juliancoffeshopcuJulian Jackson is a writer with extensive experience of picture research, whose main interests include photography and the environment. His portfolio is here: .He also runs a Picture Research by Distance Learning Course

Sally Mann Went Looking For Her ‘Local’

Ellen Boughn reviews ‘HOLD STILL’, the photo memoir of the summer, if not the year.

I wasn’t particularly interested in reading Sally Mann’s autobiography, Hold Still, but took it up a few weeks after my husband bought it for me as a surprise. I began the book more out of a sense of guilt about not relishing his gift more than anything else

Surprise: The last paragraphs of the prologue grabbed my interest immediately. Addressing what Mann thought she might find in an attic full of family history that is the basis of one thread that runs through the story, she wrote:

“I will confess that in the interest of narrative I secretly hoped I’d find a payload of southern gothic: deceit and scandal, alcoholism, domestic abuse, car crashes, bogeymen, clandestine affairs, dearly loved and disputed family land, abandonments, blow jobs, suicides, hidden addictions, the tragically early death of a beautiful bride, racial complications, vast sums of money made and lost, the return of a prodigal son, and maybe even bloody murder.

If any of this stuff lay hidden in my family history, I had the distinct sense I’d find it in those twine-bound boxes in the attic. And I did: all of it and more.”

At this early point in the reading of the book, I turned to Amazon and enthusiastically ordered the book for a friend that I thought would love it. Several times as I continued through Mann’s writing, I regretted the gift as the book disappointed more than it promised in those early phrases. Mann clearly needed a better editor.

Photographs and other illustrations abound, as one would expect in a photographer’s memoir. One disappointment is that their reproduction is severely flawed. Not only are Mann’s well known photographs presented as muddy examples of their former selves, the personal family snapshots by Mann and others don’t fair much better. Photographic professionals will no doubt share my frustration. However, having a visual narrative of the writer’s life no matter how flawed contributes understanding Mann and her work.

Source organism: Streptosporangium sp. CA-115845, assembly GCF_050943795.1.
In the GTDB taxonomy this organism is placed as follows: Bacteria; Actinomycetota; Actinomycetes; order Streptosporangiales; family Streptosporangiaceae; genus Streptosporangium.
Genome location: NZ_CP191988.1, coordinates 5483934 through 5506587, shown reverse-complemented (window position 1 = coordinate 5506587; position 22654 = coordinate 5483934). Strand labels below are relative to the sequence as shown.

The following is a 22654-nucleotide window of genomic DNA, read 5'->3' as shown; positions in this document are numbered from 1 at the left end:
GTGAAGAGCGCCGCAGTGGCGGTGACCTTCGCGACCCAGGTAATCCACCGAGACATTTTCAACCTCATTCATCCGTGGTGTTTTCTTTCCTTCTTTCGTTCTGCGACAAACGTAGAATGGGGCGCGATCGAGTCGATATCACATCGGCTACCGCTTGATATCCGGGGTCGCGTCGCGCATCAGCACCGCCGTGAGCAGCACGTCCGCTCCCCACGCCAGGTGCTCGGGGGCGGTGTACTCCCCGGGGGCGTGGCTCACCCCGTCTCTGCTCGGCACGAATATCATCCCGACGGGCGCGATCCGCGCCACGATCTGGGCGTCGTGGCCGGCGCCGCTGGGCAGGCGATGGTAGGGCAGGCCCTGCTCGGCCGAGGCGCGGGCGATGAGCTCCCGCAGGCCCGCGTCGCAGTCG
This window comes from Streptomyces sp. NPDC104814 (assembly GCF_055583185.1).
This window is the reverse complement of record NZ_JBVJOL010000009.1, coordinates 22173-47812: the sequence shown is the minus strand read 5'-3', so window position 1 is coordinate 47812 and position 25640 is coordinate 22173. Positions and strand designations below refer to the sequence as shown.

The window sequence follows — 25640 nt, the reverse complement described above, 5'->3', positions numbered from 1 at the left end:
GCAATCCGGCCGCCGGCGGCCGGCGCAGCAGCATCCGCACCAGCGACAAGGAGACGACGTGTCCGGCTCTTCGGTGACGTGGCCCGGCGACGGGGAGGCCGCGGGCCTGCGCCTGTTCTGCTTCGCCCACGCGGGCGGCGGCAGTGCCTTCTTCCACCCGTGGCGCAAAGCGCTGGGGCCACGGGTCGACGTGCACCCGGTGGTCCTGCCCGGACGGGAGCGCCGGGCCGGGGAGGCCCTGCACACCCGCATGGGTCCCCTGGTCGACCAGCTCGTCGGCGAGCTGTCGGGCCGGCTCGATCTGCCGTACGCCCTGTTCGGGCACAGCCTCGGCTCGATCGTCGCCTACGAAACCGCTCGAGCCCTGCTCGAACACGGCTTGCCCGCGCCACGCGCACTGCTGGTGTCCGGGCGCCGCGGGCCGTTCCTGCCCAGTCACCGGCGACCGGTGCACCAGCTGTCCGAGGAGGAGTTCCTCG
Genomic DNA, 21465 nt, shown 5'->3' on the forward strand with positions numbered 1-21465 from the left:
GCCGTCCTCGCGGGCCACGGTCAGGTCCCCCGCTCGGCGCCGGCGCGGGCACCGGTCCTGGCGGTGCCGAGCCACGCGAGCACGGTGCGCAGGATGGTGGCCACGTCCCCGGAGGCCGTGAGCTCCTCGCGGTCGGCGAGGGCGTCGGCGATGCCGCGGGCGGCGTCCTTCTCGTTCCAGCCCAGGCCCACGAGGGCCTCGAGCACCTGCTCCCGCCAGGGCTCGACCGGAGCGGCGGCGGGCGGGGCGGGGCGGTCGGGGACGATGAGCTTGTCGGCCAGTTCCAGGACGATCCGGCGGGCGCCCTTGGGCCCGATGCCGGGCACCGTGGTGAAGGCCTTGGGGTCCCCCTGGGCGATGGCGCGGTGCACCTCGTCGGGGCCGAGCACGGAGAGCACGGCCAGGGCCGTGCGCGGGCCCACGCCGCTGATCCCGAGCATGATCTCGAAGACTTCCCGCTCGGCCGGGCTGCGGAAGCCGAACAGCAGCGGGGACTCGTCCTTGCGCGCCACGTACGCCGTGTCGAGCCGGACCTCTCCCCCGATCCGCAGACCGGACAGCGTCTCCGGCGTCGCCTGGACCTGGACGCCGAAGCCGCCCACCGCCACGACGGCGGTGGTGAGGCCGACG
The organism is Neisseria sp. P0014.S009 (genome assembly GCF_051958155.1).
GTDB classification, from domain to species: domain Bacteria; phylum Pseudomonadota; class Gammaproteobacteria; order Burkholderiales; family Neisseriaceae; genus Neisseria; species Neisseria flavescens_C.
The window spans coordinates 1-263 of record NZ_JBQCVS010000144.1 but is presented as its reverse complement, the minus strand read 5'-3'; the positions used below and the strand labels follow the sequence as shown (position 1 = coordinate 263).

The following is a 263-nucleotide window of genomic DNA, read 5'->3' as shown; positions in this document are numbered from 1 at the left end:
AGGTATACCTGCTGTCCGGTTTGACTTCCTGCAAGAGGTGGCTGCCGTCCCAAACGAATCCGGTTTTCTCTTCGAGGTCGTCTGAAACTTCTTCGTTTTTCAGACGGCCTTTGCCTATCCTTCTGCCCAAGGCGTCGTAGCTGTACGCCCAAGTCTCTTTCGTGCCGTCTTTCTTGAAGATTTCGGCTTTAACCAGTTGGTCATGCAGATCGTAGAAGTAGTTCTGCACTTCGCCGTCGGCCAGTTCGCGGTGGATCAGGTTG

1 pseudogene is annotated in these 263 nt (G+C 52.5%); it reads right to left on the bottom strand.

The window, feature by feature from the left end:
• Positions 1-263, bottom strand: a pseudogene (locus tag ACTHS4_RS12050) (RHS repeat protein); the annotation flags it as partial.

Sally Mann, the child, hated clothes. It was an ordeal for her parents to get her dressed. She preferred nudity or only underpants. This fact adds a clue to Mann’s collection of photographs of her nude children and the subsequent publishing in 1992 of those photos in the book, Immediate Family.

The scandal that resulted from the publishing of the book both surprised and frightened Mann. She details how she couldn’t understand why the photos alarmed so many and reveals that she might have exposed her children to prurient interests. Indeed a stalker followed Mann’s life for some time.

Although there are the predictable stories of how some of her most famous photographs came to be, there isn’t an over abundance of technical data. In the same genre of Susan Sontag’s On Photography, Sally Mann probes the very idea of photography and how it affects memory and personal history.

Like Mann’s children, my life from birth until I walked off the set permanently at 12, was documented by my father in stills and motion. The ever-growing production was shown in full every holiday until I couldn’t remember what was real and what was from the Boughn family archives. Today I seem to remember my first crawl but how could I? It’s not memory but photography that has given me a picture in my mind of pudgy little Ellen creeping along the carpet in Dad’s film

Mann writes, “Before the invention of photography, significant moments in the flow of our lives would be like rocks placed in a stream: impediments that demonstrated but didn’t diminish the volume of the flow and around which accrued the debris of memory, rich in sight, smell taste and sound…when we outsource that work to the camera, our ability to remember is diminished and what memories we have are impoverished.”

41k+4zUe2UL._SX320_BO1,204,203,200_Available at fine booksellers everywhere.

th-1Ellen Boughn acts as an appraiser of the value of copyrights and as an expert witness in matters pertaining to standard licensing fees, copyright, unauthorized use and licensing business models in photography and illustration. Her client list includes many major U.S. and international law firms, publishers and photographers/illustrators. Her archive appraisal practice began in the 1990’s with the assessment of the George Hurrell Estate for tax purposes and she most recently appraised the value of the copyrights associated with the Bert Stern Estate. She works on cases that involve both the value of copyrights as well as fine art prints. In addition, she has prepared reports on patents that relate to licensing of intellectual property over the internet.

Ellen graduated from Colorado College, earned the certificate in Executive Management from the UCLA Anderson School and attends courses covering current valuation issues, as offered by American Society of Appraisers (ASA) and similar professional organization.  Boughn is USPAP (Universal Standards of Professional Appraisal Practice) certified (Seattle 2008, San Francisco 2014, New York 2012).